People come to Granada to see the Alhambra, and Spain’s most magnificent palace and gardens complex is certainly a must-see. Buy your tickets well in advance if you’re travelling independently, and give yourself at least half a day for a decent look. Just don’t mistake the Alhambra for being Granada’s only attraction. Smaller and more relaxed than Seville, Granada still serves up all Andalusia has to offer, including tapas. Spain’s favourite culinary pastime has its origins in Andalusia. In Granada, you can still enjoy it the traditional way – on small plates that come for free with your glass of wine or beer. Grazing Granada might be the tastiest (and most responsible) bar crawl you ever take. The city is also a great place to stroll through the highlights of Andalusian history, while on a Spain vacation. See the Christian/Muslim mash-up that is Granada’s cathedral, pop next door to the enchanting royal chapel, and explore the infamous baths of the Carrera del Darro, along with the Corral del Carbon.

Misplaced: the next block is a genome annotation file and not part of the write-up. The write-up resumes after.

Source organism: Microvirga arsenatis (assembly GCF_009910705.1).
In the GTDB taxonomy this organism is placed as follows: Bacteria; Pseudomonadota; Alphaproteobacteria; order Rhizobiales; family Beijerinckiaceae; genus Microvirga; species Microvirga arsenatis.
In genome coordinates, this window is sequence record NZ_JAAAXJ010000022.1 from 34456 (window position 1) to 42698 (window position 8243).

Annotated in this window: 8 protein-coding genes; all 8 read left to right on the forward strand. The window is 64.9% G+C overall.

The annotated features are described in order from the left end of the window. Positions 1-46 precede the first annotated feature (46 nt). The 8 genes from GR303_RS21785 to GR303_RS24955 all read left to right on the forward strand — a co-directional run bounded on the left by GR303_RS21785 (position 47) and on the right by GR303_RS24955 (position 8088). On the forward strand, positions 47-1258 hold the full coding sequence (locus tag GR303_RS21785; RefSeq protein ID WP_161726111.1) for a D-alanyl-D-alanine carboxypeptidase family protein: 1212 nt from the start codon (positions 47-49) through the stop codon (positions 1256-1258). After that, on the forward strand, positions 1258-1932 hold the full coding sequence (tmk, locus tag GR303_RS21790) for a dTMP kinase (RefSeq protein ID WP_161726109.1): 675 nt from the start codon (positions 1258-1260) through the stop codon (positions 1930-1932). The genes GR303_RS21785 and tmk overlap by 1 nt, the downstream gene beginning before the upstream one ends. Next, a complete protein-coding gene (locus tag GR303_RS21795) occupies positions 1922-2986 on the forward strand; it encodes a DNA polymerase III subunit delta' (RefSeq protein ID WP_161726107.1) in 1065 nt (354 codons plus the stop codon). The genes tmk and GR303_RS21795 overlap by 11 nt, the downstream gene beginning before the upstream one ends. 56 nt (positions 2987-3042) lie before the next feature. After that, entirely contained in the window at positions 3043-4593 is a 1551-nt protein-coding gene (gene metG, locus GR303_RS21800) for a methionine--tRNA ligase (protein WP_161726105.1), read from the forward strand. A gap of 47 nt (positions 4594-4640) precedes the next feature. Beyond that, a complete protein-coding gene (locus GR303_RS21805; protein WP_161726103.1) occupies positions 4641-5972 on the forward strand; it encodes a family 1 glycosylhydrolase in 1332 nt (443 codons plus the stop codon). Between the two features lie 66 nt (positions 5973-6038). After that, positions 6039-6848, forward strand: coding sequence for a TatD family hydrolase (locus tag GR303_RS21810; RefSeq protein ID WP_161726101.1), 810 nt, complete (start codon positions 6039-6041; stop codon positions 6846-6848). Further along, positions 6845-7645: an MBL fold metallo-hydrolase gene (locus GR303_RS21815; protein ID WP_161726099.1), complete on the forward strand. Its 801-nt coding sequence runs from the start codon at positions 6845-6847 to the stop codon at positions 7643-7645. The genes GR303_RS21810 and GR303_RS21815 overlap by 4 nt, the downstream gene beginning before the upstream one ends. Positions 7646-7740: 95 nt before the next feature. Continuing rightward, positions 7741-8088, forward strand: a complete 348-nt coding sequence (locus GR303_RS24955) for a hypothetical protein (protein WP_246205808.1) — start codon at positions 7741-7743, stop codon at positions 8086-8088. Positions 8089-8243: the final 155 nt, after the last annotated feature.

Explore Andalusia’s Historic Three Cities on Your Spain Vacation
Gateway to the Costa del Sol, Malaga adds a bit of seaside charm to your Andalusia vacation. While many of Andalusia’s landmarks lean toward the historic, Malaga throws in a few contemporary offerings, particularly for culture vultures. There’s a museum devoted to the early life of local favourite son, Pablo Picasso, as well as the Automobile and Fashion Museum. That’s not to say Malaga’s history as an ancient port isn’t alive and well. Explore the Moorish Alcazaba, or the imposing Castillo de Gibralfaro. Leave some time to hit the beaches, and be sure to try the local specialty, espetos. These grilled sardine skewers are best eaten by hand with a light squeeze of lemon for a surprisingly addictive snack that is pure Costa del Sol.